The scouts then headed to the Safety Gear Photo Booth, where they discussed the importance of safety both in the mine and at home. Each scout was outfitted with safety gear, including a hot pink safety vest, glasses, work gloves, hearing protection and a hot pink play hard hat. They were also given stickers to dress up their hard hats.

“The ‘play’ hard hats and safety gear were things that could take home and use in their real lives,” noted Marinucci. “They could be used for a bike ride, walking or doing work in the garden. We also wanted to teach them about safety in general, and how it goes beyond just being safe at work.”

Once geared up, the scouts explored the museum grounds. They met up with SME Member Doug Learmont who led them through the Underground Mine. The station exposed the scouts to the history and future of underground mining in the region, mining methods and safety.

Learmont, who’s also a Minnesota Museum of Mining volunteer, is passionate about mining and relished teaching and sharing with the scouts.

“It was a really nice group of girls that came,” he said. “We enjoyed them, and the girls who came enjoyed the program.”

In addition to his devotion to the mining industry, Learmont said he was part of the event simply because it’s the right thing to do.

“I’ve also appreciated the education aspect of things like this with my own children when they were school-age,” he said.

After checking out the other mining-related equipment at the Museum of Mining, the scouts headed over to MDC for lunch and more lessons — lessons such as how a rock on the ground become the metal in their parent’s car and how a cell phone wouldn’t exist without mining.

The Glen Mine Overlook was eye-catching for the scouts, prompting discussion about the mining process. Learmont addressed that topic as the scouts had an eagle eye view of the pit from the Glen Mine Overlook.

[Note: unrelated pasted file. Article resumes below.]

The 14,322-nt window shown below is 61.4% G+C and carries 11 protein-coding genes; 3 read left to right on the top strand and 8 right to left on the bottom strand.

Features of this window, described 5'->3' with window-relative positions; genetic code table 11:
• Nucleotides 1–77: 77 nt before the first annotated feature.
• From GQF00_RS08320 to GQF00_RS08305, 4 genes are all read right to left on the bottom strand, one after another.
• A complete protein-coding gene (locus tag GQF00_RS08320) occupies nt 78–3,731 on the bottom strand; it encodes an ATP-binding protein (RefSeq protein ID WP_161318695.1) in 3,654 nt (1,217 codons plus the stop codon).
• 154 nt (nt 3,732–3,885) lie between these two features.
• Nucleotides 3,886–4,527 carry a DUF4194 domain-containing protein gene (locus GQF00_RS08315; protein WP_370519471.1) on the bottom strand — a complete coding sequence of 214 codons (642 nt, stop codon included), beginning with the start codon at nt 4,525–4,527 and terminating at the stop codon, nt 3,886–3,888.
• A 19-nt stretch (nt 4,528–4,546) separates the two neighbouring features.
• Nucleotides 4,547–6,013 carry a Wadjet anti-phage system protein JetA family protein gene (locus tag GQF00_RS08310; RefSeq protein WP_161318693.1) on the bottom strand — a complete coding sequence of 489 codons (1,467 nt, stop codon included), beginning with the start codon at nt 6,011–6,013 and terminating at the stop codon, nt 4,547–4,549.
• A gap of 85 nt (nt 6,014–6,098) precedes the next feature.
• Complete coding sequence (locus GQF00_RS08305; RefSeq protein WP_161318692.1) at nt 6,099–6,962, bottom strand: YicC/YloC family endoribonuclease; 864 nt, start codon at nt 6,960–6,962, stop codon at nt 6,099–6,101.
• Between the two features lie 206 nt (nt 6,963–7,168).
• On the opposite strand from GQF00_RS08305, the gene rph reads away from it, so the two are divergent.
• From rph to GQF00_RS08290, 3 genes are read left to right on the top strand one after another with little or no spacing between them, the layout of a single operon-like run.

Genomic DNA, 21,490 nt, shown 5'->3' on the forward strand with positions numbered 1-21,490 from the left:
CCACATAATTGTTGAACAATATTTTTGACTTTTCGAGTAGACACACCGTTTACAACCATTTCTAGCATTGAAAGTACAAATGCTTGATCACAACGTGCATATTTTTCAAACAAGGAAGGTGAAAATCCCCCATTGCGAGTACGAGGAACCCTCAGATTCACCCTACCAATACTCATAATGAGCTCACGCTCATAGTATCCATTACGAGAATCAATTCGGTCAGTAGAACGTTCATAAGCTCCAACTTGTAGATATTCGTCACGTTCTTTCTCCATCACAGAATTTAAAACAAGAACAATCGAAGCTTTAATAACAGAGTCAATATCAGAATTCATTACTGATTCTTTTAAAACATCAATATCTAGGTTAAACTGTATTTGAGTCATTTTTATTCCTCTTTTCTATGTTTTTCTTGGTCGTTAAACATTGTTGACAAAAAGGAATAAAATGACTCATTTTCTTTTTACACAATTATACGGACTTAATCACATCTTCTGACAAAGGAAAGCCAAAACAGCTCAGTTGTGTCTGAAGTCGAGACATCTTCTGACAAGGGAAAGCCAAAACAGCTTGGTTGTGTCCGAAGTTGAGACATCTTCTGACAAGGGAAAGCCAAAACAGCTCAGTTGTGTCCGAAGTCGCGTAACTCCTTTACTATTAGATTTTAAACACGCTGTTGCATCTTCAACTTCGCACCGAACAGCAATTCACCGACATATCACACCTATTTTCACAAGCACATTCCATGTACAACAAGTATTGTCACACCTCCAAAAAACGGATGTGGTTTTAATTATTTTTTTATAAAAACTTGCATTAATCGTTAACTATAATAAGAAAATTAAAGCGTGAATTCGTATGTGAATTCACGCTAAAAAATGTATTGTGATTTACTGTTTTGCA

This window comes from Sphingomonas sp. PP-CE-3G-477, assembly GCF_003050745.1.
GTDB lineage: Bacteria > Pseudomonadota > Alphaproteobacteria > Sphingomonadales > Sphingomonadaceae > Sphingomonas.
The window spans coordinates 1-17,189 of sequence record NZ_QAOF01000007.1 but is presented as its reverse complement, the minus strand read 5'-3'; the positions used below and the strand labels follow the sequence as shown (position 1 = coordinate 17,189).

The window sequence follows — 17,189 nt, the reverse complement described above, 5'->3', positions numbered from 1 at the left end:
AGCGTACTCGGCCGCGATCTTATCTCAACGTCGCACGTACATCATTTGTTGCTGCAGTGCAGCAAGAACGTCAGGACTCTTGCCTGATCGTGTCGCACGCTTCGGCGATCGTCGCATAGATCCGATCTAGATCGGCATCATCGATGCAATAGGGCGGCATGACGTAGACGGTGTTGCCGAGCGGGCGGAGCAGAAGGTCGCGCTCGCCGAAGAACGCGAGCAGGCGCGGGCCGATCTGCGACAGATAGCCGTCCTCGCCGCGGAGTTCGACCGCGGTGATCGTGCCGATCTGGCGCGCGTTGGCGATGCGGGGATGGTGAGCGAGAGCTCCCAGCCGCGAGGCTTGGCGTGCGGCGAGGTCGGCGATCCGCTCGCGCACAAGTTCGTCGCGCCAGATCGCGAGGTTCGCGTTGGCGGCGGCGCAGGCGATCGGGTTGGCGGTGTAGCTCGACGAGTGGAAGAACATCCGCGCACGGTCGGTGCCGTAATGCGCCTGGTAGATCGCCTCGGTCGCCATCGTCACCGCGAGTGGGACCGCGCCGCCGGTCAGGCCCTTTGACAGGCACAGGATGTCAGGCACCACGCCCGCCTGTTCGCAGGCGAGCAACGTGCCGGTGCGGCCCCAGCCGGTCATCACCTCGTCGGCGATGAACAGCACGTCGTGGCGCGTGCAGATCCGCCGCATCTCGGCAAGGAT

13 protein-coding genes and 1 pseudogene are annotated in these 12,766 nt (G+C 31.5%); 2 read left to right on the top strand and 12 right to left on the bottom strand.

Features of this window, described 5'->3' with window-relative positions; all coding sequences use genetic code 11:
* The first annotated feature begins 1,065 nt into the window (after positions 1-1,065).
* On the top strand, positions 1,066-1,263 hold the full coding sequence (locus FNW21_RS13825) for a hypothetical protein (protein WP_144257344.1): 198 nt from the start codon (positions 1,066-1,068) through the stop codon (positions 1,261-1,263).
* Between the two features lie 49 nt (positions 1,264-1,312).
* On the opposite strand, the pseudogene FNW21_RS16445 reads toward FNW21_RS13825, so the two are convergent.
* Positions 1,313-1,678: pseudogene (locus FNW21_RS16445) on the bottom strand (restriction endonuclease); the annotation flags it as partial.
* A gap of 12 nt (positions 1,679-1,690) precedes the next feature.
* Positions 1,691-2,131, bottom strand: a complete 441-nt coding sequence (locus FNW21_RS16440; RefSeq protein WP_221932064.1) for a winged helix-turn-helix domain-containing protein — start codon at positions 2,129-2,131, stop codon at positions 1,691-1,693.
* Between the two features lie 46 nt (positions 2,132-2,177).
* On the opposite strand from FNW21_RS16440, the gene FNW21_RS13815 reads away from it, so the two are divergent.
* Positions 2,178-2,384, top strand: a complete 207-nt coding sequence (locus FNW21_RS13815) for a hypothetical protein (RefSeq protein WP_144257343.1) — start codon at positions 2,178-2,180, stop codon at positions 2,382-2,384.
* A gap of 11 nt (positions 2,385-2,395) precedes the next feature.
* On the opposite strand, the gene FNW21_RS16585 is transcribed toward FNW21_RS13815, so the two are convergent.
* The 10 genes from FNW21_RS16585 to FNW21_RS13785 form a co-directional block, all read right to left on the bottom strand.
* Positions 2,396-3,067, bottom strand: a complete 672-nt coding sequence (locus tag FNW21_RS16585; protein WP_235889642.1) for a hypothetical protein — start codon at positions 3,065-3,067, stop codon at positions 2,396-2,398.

Over in Geology Hall, volunteer Frank Pizzutto had a room of visuals and interactive displays as he clued the scouts in on various minerals and their uses. After listening to him, the scouts checked out the displays and explored the geologic landscape of the Range through MDC’s exhibits.

The hands-on fun continued just down the hallway in Taconite Square, where the cookie activity was in full swing. It was there the scouts had the chance to apply their new-found mining knowledge while mining for chocolate.

At the close of the day, each Girl Scout was awarded a Mining Badge, took the first trolley ride of the year and them headed home with a bag full of goodies from the event sponsors.

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Troop 1228 Leader Emily Major accompanied four girls, including a daughter, at the event. The troop is a mix of Brownies and Juniors (third and fourth graders) from Virginia.

“As a troop leader, it was nice to be able to participate in a Girl Scout event that was right in our own backyard,” said Major, noting they often have to travel for scouting events. “I also thought this event would be interesting to the girls since they live in this area.”